|NASA Photo ID||ISS054-E-54281|
|Time taken||12:52:28 GMT|
5568 x 3712 pixels 720 x 480 pixels 5568 x 3712 pixels 640 x 427 pixels
|Nikon D5 Electronic Still Camera|
|5568E: 5568 x 3712 pixel CMOS sensor, 35.9 x 23.9 mm, total pixels: 21.33 million, Nikon FX format|
|5568 pixels||3712 pixels||No||No||NASA's Earth Observatory web site||Download Image|
|720 pixels||480 pixels||Yes||Yes||NASA's Earth Observatory web site||Download Image|
|5568 pixels||3712 pixels||No||No||Download Image|
|640 pixels||427 pixels||No||No||Download Image|
An astronaut aboard the International Space Station shot this photograph of the vast expanse of Egypt's Western Desert, just west of the Nile River. This oblique view shows almost the entire southern half of Egypt, with a swath of parallel wind streaks marking the arid landscape. A line of small clouds casts shadows on the desert below.
Two darker patches in the photo stand out against the light desert sand. These are large agricultural projects at East Oweinat and Toshka New Valley, near Lake Nasser. Approximately one-third of the Egyptian labor force works in farming, with most agricultural production concentrated along the Nile Valley. The pioneering agricultural projects shown above were planned to encourage people to leave the very heavily populated Nile Delta and to seek economic opportunities in the desert.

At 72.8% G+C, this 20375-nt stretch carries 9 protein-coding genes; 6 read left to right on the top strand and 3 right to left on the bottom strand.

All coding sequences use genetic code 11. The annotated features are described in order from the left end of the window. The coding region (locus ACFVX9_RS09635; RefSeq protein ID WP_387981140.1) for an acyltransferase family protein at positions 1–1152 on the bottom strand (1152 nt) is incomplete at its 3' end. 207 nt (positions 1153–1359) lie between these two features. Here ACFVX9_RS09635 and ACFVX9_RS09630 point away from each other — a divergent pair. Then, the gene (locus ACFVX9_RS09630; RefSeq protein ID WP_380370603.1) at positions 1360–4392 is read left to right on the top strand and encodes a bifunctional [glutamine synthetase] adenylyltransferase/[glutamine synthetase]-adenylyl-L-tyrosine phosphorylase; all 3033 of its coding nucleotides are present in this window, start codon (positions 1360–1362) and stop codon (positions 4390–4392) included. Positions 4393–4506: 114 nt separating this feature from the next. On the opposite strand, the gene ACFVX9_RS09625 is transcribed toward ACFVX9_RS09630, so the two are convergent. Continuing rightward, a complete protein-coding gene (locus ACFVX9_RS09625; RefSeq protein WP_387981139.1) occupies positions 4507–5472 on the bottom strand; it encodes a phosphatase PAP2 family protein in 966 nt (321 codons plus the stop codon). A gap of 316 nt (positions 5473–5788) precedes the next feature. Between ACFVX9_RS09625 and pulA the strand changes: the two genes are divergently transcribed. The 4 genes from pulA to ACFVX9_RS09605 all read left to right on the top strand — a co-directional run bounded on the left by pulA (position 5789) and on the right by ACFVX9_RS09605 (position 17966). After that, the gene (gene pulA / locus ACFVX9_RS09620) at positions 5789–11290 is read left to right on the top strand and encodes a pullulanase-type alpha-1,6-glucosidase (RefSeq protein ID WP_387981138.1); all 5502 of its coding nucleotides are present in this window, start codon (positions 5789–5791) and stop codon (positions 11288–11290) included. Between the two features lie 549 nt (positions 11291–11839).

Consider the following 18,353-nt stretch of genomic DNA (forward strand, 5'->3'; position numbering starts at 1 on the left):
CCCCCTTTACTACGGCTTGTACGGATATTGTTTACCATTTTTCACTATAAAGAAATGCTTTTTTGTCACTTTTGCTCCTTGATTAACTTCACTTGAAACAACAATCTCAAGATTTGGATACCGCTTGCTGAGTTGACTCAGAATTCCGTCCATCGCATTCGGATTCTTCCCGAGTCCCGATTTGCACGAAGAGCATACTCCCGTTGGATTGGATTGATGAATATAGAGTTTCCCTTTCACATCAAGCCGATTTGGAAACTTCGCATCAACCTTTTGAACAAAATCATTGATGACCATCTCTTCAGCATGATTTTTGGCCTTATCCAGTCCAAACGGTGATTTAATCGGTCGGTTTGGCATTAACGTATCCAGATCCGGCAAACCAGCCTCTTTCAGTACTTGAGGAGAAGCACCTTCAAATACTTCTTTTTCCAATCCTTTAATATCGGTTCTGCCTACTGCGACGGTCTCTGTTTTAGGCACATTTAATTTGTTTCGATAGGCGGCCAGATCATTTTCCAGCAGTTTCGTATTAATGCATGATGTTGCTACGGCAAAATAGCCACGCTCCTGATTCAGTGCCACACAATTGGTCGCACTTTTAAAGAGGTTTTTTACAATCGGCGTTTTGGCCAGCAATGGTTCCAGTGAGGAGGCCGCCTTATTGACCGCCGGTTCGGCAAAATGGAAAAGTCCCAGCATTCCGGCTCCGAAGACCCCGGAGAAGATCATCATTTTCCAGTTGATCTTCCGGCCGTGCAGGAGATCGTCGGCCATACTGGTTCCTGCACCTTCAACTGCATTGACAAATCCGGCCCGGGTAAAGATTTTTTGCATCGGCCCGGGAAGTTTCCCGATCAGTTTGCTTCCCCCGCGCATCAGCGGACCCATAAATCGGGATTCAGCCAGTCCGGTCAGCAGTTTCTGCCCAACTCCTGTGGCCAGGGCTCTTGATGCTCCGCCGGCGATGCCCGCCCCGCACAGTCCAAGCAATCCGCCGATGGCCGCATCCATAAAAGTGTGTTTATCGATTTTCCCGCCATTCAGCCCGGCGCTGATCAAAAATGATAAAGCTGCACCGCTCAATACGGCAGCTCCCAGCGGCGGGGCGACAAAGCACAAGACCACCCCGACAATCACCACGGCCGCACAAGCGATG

The New Valley farming project draws its water from the Toshka Lakes. Development began in the late 1990s. By the early 2000s, water levels dropped and the area of the lakes had shrunk (as did neighboring Lake Nasser) due to lower water inputs for a number of years. The lakes are barely discernable in this image.
Fresh water for East Oweinat is pumped from underground aquifers, and it is a non-renewable resource. The fossil water underground accumulated between 20,000 and 5,000 years ago when the Sahara was much wetter.
1. NASA Earth Observatory (2017, September 18) Crop Circles in Sharq El Owainat.
2. NASA Earth Observatory (2006, January 2) Lake Nasser and the New Valley.
3. NASA Earth Observatory (2001, April 22) Another New Lake in Egypt.